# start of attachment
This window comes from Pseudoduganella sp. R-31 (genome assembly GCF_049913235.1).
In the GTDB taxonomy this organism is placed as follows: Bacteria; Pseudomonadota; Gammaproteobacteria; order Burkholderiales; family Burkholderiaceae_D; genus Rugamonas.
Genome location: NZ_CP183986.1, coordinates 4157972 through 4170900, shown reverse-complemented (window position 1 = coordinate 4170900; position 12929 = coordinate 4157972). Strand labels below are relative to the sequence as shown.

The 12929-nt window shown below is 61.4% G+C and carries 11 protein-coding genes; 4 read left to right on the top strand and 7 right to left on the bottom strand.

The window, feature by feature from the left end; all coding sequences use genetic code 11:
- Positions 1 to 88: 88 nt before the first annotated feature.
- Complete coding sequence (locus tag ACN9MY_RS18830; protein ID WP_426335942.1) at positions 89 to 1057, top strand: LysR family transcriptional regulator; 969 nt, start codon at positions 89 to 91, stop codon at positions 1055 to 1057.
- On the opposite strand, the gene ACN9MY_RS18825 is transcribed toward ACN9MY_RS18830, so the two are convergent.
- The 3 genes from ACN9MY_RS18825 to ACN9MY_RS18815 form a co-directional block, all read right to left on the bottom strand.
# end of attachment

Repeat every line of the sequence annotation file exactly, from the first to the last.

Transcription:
This window comes from Pseudoduganella sp. R-31 (genome assembly GCF_049913235.1).
In the GTDB taxonomy this organism is placed as follows: Bacteria; Pseudomonadota; Gammaproteobacteria; order Burkholderiales; family Burkholderiaceae_D; genus Rugamonas.
Genome location: NZ_CP183986.1, coordinates 4157972 through 4170900, shown reverse-complemented (window position 1 = coordinate 4170900; position 12929 = coordinate 4157972). Strand labels below are relative to the sequence as shown.

The 12929-nt window shown below is 61.4% G+C and carries 11 protein-coding genes; 4 read left to right on the top strand and 7 right to left on the bottom strand.

The window, feature by feature from the left end; all coding sequences use genetic code 11:
- Positions 1 to 88: 88 nt before the first annotated feature.
- Complete coding sequence (locus tag ACN9MY_RS18830; protein ID WP_426335942.1) at positions 89 to 1057, top strand: LysR family transcriptional regulator; 969 nt, start codon at positions 89 to 91, stop codon at positions 1055 to 1057.
- On the opposite strand, the gene ACN9MY_RS18825 is transcribed toward ACN9MY_RS18830, so the two are convergent.
- The 3 genes from ACN9MY_RS18825 to ACN9MY_RS18815 form a co-directional block, all read right to left on the bottom strand.